First marketed in 1857 as a safe milk drinking option, evaporated milk and its sibling, sweetened condensed milk, have become an asset in cooking as well. Photo and recipe courtesy Nestlé.
1. LINE 13 x 9-inch baking pan with foil, letting the foil drape over two ends of the pan to serve as handles.
2. COMBINE the sugar, brown sugar, evaporated milk, pumpkin, butter and spice in medium, heavy-duty saucepan. Bring the mixture to a full rolling boil over medium heat, stirring constantly. Boil, stirring constantly, for 10 to 12 minutes or until a candy thermometer reaches 234°F to 240°F (soft-ball stage).
3. QUICKLY STIR in the chocolate chips, marshmallow creme, nuts and vanilla extract. Stir vigorously for 1 minute or until the chips are melted. Immediately pour into the prepared pan.
4. COOL on a wire rack for 2 hours or until completely cooled. Refrigerate the pan, tightly covered. When ready to serve…
5. LIFT the fudge from pan using the foil handles; remove the foil. Cut into 1-inch pieces.
WHAT IS EVAPORATED MILK?
Evaporated milk, also known as dehydrated milk, is a shelf-stable canned milk product. Approximately 60% of the water is removed from fresh milk.
Prior to the 19th century and refrigeration, milk was highly perishable. In the summer heat, it spoiled in a matter of hours. In addition, there were sanitation problems: Milk straight from the cow was contaminated harmful with bacteria.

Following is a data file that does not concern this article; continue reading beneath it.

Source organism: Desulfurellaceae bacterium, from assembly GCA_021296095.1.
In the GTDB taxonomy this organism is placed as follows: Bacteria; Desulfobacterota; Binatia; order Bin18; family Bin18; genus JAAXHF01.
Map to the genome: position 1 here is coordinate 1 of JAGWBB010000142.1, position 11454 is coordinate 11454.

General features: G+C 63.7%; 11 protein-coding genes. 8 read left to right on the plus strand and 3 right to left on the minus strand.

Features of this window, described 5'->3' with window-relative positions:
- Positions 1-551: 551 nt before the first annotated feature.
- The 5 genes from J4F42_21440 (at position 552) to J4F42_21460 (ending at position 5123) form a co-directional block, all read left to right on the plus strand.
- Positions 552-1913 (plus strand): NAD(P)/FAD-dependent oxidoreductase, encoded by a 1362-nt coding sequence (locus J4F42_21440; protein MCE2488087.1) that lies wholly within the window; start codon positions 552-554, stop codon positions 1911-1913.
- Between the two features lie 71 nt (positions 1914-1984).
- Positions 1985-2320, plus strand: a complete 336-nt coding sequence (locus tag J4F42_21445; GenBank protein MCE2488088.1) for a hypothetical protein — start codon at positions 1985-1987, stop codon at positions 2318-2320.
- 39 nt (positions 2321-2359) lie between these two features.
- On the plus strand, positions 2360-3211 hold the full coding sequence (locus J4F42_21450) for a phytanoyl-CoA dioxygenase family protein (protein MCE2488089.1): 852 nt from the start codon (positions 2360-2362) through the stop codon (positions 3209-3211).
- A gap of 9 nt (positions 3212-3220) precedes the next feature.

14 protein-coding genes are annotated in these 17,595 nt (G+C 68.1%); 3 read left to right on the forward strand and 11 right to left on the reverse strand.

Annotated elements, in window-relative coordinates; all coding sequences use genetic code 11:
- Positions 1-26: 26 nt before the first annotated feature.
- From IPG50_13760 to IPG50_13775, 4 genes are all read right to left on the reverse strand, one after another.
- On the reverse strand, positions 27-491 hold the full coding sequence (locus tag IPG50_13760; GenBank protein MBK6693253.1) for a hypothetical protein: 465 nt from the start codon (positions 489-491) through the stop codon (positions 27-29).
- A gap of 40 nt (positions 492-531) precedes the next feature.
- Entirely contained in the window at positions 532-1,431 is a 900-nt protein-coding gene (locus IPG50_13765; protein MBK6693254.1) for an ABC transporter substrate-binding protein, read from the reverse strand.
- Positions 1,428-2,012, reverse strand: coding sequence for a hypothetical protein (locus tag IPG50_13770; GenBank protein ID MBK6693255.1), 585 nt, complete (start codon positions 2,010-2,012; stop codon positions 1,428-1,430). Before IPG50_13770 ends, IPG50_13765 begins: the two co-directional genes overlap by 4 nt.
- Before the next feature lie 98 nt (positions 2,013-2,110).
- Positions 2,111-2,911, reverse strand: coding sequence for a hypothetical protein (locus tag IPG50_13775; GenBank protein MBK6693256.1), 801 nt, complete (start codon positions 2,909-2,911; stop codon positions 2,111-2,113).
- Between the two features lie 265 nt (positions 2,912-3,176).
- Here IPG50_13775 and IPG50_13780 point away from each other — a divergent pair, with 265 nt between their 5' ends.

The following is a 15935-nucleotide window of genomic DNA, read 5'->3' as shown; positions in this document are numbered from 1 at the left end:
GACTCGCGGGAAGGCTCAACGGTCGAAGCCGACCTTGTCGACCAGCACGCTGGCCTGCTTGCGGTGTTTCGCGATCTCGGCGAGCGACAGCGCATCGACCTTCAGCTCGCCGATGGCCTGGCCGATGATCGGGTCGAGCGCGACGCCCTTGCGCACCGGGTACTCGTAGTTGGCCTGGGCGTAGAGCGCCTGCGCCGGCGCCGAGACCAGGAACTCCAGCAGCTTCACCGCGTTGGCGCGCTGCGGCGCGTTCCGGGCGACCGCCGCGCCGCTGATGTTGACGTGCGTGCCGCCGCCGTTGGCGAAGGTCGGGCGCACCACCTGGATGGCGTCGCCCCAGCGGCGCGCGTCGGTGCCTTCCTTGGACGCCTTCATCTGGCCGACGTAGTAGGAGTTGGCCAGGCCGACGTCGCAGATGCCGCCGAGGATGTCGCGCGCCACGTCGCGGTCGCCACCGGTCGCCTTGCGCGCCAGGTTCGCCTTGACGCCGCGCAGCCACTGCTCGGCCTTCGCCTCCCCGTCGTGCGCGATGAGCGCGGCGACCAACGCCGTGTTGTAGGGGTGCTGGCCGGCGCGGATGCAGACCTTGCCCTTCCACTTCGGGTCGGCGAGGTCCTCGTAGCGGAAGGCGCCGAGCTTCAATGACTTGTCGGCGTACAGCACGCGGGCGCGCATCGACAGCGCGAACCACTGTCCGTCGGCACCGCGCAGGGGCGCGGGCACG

Gail Borden conceived of a shelf stable canned milk product in 1852. His first condensed milk product, launched in 1854, lasted three days without souring. Borden was granted a patent for sweetened condensed milk in 1854. Commercial production began in 1857.
In Borden’s early product, sugar was added to inhibit bacterial growth. Competitors perfected the technique of sterilizing the product to vastly improve shelf life. Today, evaporated milk has no added sugar; a separate product, sweetened condensed milk, is evaporated milk that contains sugar. [Source]
While not a hit right out of the gate, evaporated milk soon became popular as a safe and reliable substitute for fresh milk. It could be shipped easily to locations lacking the safe dairy production and/or refrigerated storage.
The Florida Keys were an example of a hot and remote area that had no dairying. Evaporated milk made it possible for residents to finally enjoy milk in coffee and in cooking. Key Lime Pie, initially made with evaporated milk and now with sweetened condensed milk, is a legacy of Mr. Borden’s vision.
The shelf life of canned evaporated milk will vary from months to years, depending on the sugar content and its proportion of fat. Carnation Brand makes evaporated milk from whole milk, nonfat milk and 2% milk.